December 2020 Case Study
by Kamaria Nelson, MD, MHS
A 33-year-old female presents with a rash that she describes as “thick, excess skin.” The rash has been present since birth. She reports difficulty with regulating her temperature and having dry eyes due to her condition. Current treatments include urea, petroleum jelly, and n-acetyl cysteine. She was on oral acitretin from ages 3-14. The patient reports no other history of cutaneous disease or systemic conditions. She has a sister with similar skin findings. Physical examination reveals thick, plate-like, dark appearing scaly plaques on the arms, upper chest, neck and face; ectropion and dysmorphic appearing facies were present. (Images 1-4).
Based upon the patient history and clinical examination, which genetic mutation is most likely related to this condition?
A.) ALDH3A2 (or ALDH10)
C.) Genes encoding KRT1 & KRT10
Correct answer: B) TGMI
Lamellar ichthyosis (LI) in an autosomal recessive congenital ichthyosis characterized by diffuse large, gray brown scales that are quadrilateral and can resemble an armor plate. During the first 2-3 weeks of life, LI frequently presents with a collodion membrane with ectropion that then desquamates. 35-55% of all patients have transglutaminase-1 deficiency due to mutations in TGM1. Transglutaminase-1 is found in the upper layers of the epidermis where it catalyzes the linking of proteins and aids in the formation of ε-lysine isopeptide bonds and ester bonds between proteins and ω-hydroxyceramides.
Transglutaminase-1 crosslinks structural proteins to each other to form the cornified cell envelope. The formation of the cornified cell envelope is important for intracellular lipid layer formation in the stratum corneum; therefore, mutations can cause defective barrier function. Mutations in CYP4F22 results in an acral, milder presentation of lamellar ichthyosis. CYP4F22 encodes an enzyme that’s responsible for ω-hydroxylation of ultra-long-chain fatty acids which form acyleramides, important to skin barrier function. Histologic features are not diagnostic and may reveal orthokeratotic hyperkeratosis that covers an acanthotic epidermis, normal epidermal proliferation rate, and a thin or absent cornified cell envelope on electron microscopy. Treatment consists of adequate moisturization with emollients. Topical retinoids can be used along with ammonium lactate and urea for adherent scale. For more severe cases, systemic retinoids, such as isotretinoin or acitretin, should be considered.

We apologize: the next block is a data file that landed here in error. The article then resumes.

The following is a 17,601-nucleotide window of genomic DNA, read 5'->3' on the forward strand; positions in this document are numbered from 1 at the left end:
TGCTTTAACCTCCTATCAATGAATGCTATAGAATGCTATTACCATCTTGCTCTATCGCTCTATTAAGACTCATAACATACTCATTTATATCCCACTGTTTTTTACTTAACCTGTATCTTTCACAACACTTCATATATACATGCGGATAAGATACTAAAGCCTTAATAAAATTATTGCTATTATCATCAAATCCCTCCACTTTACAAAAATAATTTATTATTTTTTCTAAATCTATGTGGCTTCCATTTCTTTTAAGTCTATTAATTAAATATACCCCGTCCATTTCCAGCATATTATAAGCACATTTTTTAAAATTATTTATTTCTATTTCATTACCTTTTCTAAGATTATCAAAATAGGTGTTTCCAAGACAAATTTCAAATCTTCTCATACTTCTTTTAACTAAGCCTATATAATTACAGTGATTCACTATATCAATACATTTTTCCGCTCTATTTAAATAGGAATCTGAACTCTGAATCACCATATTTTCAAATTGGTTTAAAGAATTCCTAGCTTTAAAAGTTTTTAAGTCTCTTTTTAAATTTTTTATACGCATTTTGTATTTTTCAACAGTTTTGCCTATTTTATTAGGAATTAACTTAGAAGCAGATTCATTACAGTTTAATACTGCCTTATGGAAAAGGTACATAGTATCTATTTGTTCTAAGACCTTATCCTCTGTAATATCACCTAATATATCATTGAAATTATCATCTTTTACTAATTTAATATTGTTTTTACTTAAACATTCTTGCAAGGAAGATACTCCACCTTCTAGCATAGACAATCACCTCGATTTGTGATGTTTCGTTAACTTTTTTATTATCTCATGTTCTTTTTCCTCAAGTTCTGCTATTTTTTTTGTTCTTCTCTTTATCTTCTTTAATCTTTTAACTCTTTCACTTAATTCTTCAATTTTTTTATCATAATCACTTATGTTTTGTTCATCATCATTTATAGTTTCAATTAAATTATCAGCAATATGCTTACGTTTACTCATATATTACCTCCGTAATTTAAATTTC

Sjogren-Larsson syndrome (SLS) is an autosomal recessive neurocutaneous disorder that is caused by mutations in ALDH3A2, which leads to a deficiency of fatty aldehyde dehydrogenase (FALDH). FALDH catalyzes oxidation of long-chain aliphatic aldehydes into fatty acids; mutations lead to accumulation of fatty alcohol/aldehyde-modified lipids and proteins causing membrane alteration. SLS is characterized by congenital ichthyosis, spastic paralysis, intellectual disability, and degenerative retinitis. Patients present with a juvenile macular dystrophy exhibited by perifoveal glistening white dots in the ocular fundus which are present during the first year of life. SLS is also associated with persistent pruritus, unlike the other ichthyoses.